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1612 Views 3 Replies Latest reply: Nov 6, 2013 4:58 PM by lls_mutant
lls_mutant Rookie 2 posts since
Jan 29, 2010
Currently Being Moderated

Nov 6, 2013 12:15 PM

Calf spasm- cramp or more?

Hi.  I've been training for a marathon that's occurring this Saturday.  I've felt pretty good about my training until this past Sunday, when I was doing my last "long" run (8 miles) and my calf just tightened up six miles in.


The muscle felt like it had been tied in knots- not so much a pain but an extreme tightness.  When I stopped running, the feeling immediately lessened dramatically.  When I slowed my pace, the feeling lessened accordingly- the more I slowed, the better it felt.  I finished the training run without the tightness increasing, went home and iced and took Advil.  The ice didn't seem to help a lot, so I took a hot bath, and that helped a lot.  My leg felt tight when I walked the first day, far less so the second, and not at all the third, even with a light stationary bike workout.


Today I went for a short 3 miler, and about a mile in the tightness crept up on me again.  Same behavior, and when I slowed, it was definitely better than when I went faster.  I hit the running store and got compression sleeves for my legs, and the guy there told me to use the RICE method and I should be fine, but I was wondering if anyone here had had this happen and if there's anything else I can do to cope with it.  Obviously as soon as the marathon's over I'll rest it quite a bit, but I really want to get through the marathon itself.  Any advice?

  • shipo Legend 499 posts since
    Aug 9, 2013
    Currently Being Moderated
    1. Nov 6, 2013 12:32 PM (in response to lls_mutant)
    Calf spasm- cramp or more?

    I've had that happen upon occasion.  In my case, the tightness has been traced to a combination of things:

    1. An old injury; my left calf suffered a severe muscle knot back in something like 1981, the knot was so bad it looked like an egg was popping out of the back of my calf (my calves are very thick and heavily muscled).  A person with some medical training (but by no means a medical professional) saw it and immediately punched it with his fist a couple of times which made it unwind and relax back into my leg; yeah, that hurt!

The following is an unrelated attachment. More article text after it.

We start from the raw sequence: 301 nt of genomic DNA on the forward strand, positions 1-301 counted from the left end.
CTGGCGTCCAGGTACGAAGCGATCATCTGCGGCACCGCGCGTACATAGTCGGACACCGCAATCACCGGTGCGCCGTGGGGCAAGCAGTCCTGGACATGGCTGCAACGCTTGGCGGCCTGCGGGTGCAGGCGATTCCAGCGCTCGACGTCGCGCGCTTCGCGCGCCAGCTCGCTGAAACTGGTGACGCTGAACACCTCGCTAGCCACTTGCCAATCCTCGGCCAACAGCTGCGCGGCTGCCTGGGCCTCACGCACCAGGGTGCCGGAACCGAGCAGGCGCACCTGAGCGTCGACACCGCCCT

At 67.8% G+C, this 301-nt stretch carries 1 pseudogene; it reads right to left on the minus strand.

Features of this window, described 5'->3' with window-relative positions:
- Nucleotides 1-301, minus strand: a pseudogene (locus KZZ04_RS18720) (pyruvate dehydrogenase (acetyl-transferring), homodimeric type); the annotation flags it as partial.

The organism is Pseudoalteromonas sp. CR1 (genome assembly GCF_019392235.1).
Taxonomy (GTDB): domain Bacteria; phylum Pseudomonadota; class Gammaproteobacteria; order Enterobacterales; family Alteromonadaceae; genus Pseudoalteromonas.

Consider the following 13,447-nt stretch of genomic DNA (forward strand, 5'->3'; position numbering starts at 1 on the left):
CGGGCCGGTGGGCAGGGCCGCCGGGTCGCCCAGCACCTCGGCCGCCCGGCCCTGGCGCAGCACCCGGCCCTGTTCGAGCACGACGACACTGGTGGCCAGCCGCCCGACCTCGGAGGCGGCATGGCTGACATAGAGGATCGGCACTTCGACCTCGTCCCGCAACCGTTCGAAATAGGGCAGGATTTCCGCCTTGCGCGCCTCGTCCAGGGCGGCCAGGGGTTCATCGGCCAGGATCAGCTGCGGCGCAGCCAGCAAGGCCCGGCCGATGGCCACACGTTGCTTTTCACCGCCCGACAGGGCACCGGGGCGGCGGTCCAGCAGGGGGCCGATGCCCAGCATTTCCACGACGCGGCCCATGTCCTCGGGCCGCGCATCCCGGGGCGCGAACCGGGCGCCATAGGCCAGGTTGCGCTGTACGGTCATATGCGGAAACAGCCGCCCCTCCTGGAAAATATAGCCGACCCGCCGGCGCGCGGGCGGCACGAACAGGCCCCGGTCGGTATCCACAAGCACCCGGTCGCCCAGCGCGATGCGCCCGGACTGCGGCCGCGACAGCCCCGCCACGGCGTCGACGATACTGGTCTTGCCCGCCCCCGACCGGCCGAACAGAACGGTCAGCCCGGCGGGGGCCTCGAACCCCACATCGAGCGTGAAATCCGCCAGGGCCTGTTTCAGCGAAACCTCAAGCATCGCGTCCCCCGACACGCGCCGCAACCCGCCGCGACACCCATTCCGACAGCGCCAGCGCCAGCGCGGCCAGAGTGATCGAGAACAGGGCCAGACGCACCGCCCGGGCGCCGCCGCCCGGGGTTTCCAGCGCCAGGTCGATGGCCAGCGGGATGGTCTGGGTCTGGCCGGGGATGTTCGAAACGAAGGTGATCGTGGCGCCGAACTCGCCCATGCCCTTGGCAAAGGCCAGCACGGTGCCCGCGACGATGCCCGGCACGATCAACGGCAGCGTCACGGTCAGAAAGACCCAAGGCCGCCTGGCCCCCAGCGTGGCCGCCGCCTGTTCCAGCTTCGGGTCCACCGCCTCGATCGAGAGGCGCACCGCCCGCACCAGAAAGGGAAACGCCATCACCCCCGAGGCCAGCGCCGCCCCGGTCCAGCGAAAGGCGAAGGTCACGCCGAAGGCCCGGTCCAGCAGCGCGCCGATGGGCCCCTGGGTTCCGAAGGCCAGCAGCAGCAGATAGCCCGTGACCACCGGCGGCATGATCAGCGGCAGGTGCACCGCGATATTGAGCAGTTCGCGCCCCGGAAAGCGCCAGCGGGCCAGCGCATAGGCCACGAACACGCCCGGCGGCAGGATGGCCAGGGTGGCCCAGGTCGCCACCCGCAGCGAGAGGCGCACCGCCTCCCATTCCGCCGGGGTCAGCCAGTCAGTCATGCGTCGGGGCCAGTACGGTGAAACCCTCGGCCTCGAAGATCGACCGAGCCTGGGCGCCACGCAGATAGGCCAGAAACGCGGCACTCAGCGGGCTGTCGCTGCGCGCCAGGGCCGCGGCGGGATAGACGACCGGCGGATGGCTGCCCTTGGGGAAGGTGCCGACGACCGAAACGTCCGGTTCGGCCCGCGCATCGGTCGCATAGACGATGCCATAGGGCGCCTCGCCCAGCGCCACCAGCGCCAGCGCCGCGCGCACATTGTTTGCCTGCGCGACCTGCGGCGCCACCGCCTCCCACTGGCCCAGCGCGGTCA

2. Since then, that calf has been subject to cramps/spasms if I don't religiously stretch it after EVERY run for at least three or four minutes.
    3. Even with the stretching, it has a tendency to cramp up during runs on hot summer days where I may be getting a bit low on water, and conversely, on cold winter days where I'm running away from the wind (i.e. the wind is blowing on the back of my leg).



    Now when I run I over-hydrate prior to summer runs and I keep that calf well wrapped when I run on cold and windy winter days.  If a cramp develops mid-run I slow down or stop and gently stretch (in the case of a severe cramp), and then I find I have to keep things pretty slow for a week or two before I can get back to my normal speed.

    Fat old man PRs:

    • 1-mile (point to point, gravity assist): 5:50
    • 2-mile: 13:49
    • 5K (gravity assist last mile): 21:31
    • 5-Mile: 37:24
    • 10K (first 10K of my Half Marathon): 48:16
    • 10-Mile (first 10 miles of my Half Marathon): 1:17:40
    • Half Marathon: 1:42:13
  • JamesJohnsonLMT Legend 1,291 posts since
    Aug 23, 2009
    Currently Being Moderated
    2. Nov 6, 2013 1:10 PM (in response to lls_mutant)
    Re: Calf spasm- cramp or more?

    It has all the signs of a muscle that was pushed to the limit during your training, and will benefit from a gentle taper.


    Not sure what your program was, whether there was enough training or maybe too much, but if you go easy the rest of this week, and take your time in the first 8 miles or so of your marathon, you have a chance of the problem not spoiling your event.


    I've had some success in the marathon by running easy through cramps when they happen. Stopping and stretching during the race can be just as bad as pushing hard through the pain. If you have to stop briefly, find the tight spots with your fingers, and pin them while moving the foot around to gently stretch the muscle. Try not to stay motionless too long. You have to optimize circulation and minimize stress on the tissue at the same time. If you keep moving smoothly, a cramp can be kept at bay before it becomes severe.


    My advice beyond taking it easy, is to warm up that calf, probe it with your fingers for tight spots, and rub them out enough to relax them, but not hard enough to make them worse. Rest well, but stay active throughout the day. Remember that too little movement will not deliver enough circulation for this to heal quickly. Consider where you have been running. If there is a gradient to the road surface, the down side requires more action from the calf. Take this into account as you run the marathon course, and good luck to you.

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